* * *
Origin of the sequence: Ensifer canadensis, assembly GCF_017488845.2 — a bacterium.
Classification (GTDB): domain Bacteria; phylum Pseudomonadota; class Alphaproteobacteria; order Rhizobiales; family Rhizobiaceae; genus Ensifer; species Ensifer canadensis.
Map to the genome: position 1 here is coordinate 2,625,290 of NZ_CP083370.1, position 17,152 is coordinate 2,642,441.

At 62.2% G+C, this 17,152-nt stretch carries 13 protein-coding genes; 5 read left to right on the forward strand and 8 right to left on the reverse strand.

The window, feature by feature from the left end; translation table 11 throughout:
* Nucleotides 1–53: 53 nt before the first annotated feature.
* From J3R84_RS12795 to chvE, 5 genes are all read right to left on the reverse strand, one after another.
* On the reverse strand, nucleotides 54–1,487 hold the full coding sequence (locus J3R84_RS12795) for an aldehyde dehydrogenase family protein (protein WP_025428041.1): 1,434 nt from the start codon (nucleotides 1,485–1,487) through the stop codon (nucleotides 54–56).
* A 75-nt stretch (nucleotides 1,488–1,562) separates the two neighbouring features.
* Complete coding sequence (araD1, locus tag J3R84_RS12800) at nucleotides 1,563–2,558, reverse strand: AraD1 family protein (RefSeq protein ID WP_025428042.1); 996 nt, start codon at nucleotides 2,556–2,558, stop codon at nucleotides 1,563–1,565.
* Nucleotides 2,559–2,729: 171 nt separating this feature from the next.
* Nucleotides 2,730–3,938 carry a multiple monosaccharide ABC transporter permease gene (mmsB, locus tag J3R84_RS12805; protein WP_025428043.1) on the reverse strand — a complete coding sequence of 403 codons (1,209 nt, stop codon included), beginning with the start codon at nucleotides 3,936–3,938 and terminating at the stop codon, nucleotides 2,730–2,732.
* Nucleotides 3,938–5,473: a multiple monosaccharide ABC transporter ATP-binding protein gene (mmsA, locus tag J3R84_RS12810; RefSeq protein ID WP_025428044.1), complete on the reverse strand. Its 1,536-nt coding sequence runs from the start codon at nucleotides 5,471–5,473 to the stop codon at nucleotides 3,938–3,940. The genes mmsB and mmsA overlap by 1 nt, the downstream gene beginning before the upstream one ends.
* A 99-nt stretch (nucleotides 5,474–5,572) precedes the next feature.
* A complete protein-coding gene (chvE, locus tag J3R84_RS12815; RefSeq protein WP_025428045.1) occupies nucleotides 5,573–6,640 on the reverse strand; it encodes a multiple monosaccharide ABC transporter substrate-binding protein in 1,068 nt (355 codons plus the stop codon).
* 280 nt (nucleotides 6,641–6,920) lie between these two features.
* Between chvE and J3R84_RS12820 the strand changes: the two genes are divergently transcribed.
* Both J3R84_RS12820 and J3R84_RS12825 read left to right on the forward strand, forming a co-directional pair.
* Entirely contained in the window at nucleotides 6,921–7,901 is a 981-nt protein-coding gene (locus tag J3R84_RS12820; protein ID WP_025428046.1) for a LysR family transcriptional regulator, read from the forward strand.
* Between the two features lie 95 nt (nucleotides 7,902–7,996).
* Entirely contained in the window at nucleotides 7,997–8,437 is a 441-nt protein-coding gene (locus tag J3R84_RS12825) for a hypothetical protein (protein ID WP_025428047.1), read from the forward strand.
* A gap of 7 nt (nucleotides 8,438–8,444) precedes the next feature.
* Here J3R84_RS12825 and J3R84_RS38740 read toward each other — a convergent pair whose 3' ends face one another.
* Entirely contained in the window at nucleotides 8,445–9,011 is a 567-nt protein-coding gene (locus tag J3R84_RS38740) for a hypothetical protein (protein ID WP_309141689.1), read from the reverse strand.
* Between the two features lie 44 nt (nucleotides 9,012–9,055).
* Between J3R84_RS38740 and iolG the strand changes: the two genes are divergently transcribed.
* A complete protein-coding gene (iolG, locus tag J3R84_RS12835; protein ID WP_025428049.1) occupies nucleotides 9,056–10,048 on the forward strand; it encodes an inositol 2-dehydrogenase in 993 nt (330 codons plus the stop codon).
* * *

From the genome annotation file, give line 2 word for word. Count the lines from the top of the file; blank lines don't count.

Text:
Classification (GTDB): domain Bacteria; phylum Pseudomonadota; class Alphaproteobacteria; order Rhizobiales; family Rhizobiaceae; genus Ensifer; species Ensifer canadensis.